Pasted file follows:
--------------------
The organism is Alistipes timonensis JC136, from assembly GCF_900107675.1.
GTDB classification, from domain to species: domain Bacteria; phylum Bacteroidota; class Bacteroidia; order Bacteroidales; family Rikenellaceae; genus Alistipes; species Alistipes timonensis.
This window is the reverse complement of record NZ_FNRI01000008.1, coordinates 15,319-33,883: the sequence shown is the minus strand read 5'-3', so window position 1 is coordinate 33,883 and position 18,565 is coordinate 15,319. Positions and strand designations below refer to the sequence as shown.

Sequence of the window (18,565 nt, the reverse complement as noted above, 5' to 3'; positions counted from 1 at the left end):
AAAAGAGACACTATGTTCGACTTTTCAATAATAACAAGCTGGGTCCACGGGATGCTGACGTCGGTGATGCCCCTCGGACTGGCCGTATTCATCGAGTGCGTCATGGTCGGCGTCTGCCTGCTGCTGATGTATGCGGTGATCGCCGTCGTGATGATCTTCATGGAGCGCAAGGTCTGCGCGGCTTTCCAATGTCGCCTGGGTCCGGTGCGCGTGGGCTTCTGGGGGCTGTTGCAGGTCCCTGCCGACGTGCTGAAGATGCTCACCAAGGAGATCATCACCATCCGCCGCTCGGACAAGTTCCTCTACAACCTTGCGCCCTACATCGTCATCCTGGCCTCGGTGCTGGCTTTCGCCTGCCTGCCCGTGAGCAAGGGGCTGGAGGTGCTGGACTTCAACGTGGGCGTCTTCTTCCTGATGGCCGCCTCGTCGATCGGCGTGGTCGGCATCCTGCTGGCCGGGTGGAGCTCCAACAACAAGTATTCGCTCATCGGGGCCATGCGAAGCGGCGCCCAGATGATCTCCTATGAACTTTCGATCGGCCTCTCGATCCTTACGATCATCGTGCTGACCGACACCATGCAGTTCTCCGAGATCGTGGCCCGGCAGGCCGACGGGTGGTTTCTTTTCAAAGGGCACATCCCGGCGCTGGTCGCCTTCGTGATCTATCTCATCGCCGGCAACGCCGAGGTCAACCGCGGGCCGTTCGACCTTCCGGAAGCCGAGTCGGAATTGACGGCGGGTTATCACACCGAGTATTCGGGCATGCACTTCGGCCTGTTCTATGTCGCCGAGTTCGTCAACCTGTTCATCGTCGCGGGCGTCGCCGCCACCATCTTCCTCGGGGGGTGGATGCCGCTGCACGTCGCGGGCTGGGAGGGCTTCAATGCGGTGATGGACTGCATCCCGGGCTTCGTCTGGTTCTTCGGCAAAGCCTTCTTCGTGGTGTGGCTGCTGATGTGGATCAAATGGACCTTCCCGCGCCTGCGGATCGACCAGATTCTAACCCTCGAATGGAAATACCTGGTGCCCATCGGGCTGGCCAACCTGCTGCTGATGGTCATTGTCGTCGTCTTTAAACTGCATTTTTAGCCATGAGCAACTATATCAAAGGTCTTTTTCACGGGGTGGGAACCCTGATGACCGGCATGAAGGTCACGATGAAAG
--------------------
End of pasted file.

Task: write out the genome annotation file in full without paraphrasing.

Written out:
The organism is Alistipes timonensis JC136, from assembly GCF_900107675.1.
GTDB classification, from domain to species: domain Bacteria; phylum Bacteroidota; class Bacteroidia; order Bacteroidales; family Rikenellaceae; genus Alistipes; species Alistipes timonensis.
This window is the reverse complement of record NZ_FNRI01000008.1, coordinates 15,319-33,883: the sequence shown is the minus strand read 5'-3', so window position 1 is coordinate 33,883 and position 18,565 is coordinate 15,319. Positions and strand designations below refer to the sequence as shown.

Sequence of the window (18,565 nt, the reverse complement as noted above, 5' to 3'; positions counted from 1 at the left end):
AAAAGAGACACTATGTTCGACTTTTCAATAATAACAAGCTGGGTCCACGGGATGCTGACGTCGGTGATGCCCCTCGGACTGGCCGTATTCATCGAGTGCGTCATGGTCGGCGTCTGCCTGCTGCTGATGTATGCGGTGATCGCCGTCGTGATGATCTTCATGGAGCGCAAGGTCTGCGCGGCTTTCCAATGTCGCCTGGGTCCGGTGCGCGTGGGCTTCTGGGGGCTGTTGCAGGTCCCTGCCGACGTGCTGAAGATGCTCACCAAGGAGATCATCACCATCCGCCGCTCGGACAAGTTCCTCTACAACCTTGCGCCCTACATCGTCATCCTGGCCTCGGTGCTGGCTTTCGCCTGCCTGCCCGTGAGCAAGGGGCTGGAGGTGCTGGACTTCAACGTGGGCGTCTTCTTCCTGATGGCCGCCTCGTCGATCGGCGTGGTCGGCATCCTGCTGGCCGGGTGGAGCTCCAACAACAAGTATTCGCTCATCGGGGCCATGCGAAGCGGCGCCCAGATGATCTCCTATGAACTTTCGATCGGCCTCTCGATCCTTACGATCATCGTGCTGACCGACACCATGCAGTTCTCCGAGATCGTGGCCCGGCAGGCCGACGGGTGGTTTCTTTTCAAAGGGCACATCCCGGCGCTGGTCGCCTTCGTGATCTATCTCATCGCCGGCAACGCCGAGGTCAACCGCGGGCCGTTCGACCTTCCGGAAGCCGAGTCGGAATTGACGGCGGGTTATCACACCGAGTATTCGGGCATGCACTTCGGCCTGTTCTATGTCGCCGAGTTCGTCAACCTGTTCATCGTCGCGGGCGTCGCCGCCACCATCTTCCTCGGGGGGTGGATGCCGCTGCACGTCGCGGGCTGGGAGGGCTTCAATGCGGTGATGGACTGCATCCCGGGCTTCGTCTGGTTCTTCGGCAAAGCCTTCTTCGTGGTGTGGCTGCTGATGTGGATCAAATGGACCTTCCCGCGCCTGCGGATCGACCAGATTCTAACCCTCGAATGGAAATACCTGGTGCCCATCGGGCTGGCCAACCTGCTGCTGATGGTCATTGTCGTCGTCTTTAAACTGCATTTTTAGCCATGAGCAACTATATCAAAGGTCTTTTTCACGGGGTGGGAACCCTGATGACCGGCATGAAGGTCACGATGAAAG